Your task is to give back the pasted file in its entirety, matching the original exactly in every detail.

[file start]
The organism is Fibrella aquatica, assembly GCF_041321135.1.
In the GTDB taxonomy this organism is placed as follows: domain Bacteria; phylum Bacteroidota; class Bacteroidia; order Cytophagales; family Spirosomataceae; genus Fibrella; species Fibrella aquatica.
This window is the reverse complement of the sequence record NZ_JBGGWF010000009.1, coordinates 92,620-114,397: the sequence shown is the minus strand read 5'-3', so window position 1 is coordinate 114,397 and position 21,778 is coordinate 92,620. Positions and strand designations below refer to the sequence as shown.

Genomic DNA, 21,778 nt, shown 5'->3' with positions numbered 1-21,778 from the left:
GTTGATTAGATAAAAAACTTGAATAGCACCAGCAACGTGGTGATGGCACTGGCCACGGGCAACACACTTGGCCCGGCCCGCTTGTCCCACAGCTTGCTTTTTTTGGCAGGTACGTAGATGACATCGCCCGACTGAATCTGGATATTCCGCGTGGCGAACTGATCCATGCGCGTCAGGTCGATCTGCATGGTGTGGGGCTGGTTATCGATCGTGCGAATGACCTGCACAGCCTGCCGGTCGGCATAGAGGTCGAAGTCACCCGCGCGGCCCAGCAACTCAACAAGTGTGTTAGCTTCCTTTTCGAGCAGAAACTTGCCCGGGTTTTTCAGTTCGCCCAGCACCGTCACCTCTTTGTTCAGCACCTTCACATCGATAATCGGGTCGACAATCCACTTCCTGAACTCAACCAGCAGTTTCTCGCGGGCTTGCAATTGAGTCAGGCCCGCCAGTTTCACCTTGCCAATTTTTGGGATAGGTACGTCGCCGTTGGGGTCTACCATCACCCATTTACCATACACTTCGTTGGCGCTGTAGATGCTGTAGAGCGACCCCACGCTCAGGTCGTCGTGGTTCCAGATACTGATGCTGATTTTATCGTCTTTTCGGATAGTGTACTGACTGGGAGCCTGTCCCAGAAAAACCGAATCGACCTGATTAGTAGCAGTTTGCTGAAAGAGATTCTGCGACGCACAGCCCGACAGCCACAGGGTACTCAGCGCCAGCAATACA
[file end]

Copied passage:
The organism is Fibrella aquatica, assembly GCF_041321135.1.
In the GTDB taxonomy this organism is placed as follows: domain Bacteria; phylum Bacteroidota; class Bacteroidia; order Cytophagales; family Spirosomataceae; genus Fibrella; species Fibrella aquatica.
This window is the reverse complement of the sequence record NZ_JBGGWF010000009.1, coordinates 92,620-114,397: the sequence shown is the minus strand read 5'-3', so window position 1 is coordinate 114,397 and position 21,778 is coordinate 92,620. Positions and strand designations below refer to the sequence as shown.

Genomic DNA, 21,778 nt, shown 5'->3' with positions numbered 1-21,778 from the left:
GTTGATTAGATAAAAAACTTGAATAGCACCAGCAACGTGGTGATGGCACTGGCCACGGGCAACACACTTGGCCCGGCCCGCTTGTCCCACAGCTTGCTTTTTTTGGCAGGTACGTAGATGACATCGCCCGACTGAATCTGGATATTCCGCGTGGCGAACTGATCCATGCGCGTCAGGTCGATCTGCATGGTGTGGGGCTGGTTATCGATCGTGCGAATGACCTGCACAGCCTGCCGGTCGGCATAGAGGTCGAAGTCACCCGCGCGGCCCAGCAACTCAACAAGTGTGTTAGCTTCCTTTTCGAGCAGAAACTTGCCCGGGTTTTTCAGTTCGCCCAGCACCGTCACCTCTTTGTTCAGCACCTTCACATCGATAATCGGGTCGACAATCCACTTCCTGAACTCAACCAGCAGTTTCTCGCGGGCTTGCAATTGAGTCAGGCCCGCCAGTTTCACCTTGCCAATTTTTGGGATAGGTACGTCGCCGTTGGGGTCTACCATCACCCATTTACCATACACTTCGTTGGCGCTGTAGATGCTGTAGAGCGACCCCACGCTCAGGTCGTCGTGGTTCCAGATACTGATGCTGATTTTATCGTCTTTTCGGATAGTGTACTGACTGGGAGCCTGTCCCAGAAAAACCGAATCGACCTGATTAGTAGCAGTTTGCTGAAAGAGATTCTGCGACGCACAGCCCGACAGCCACAGGGTACTCAGCGCCAGCAATACA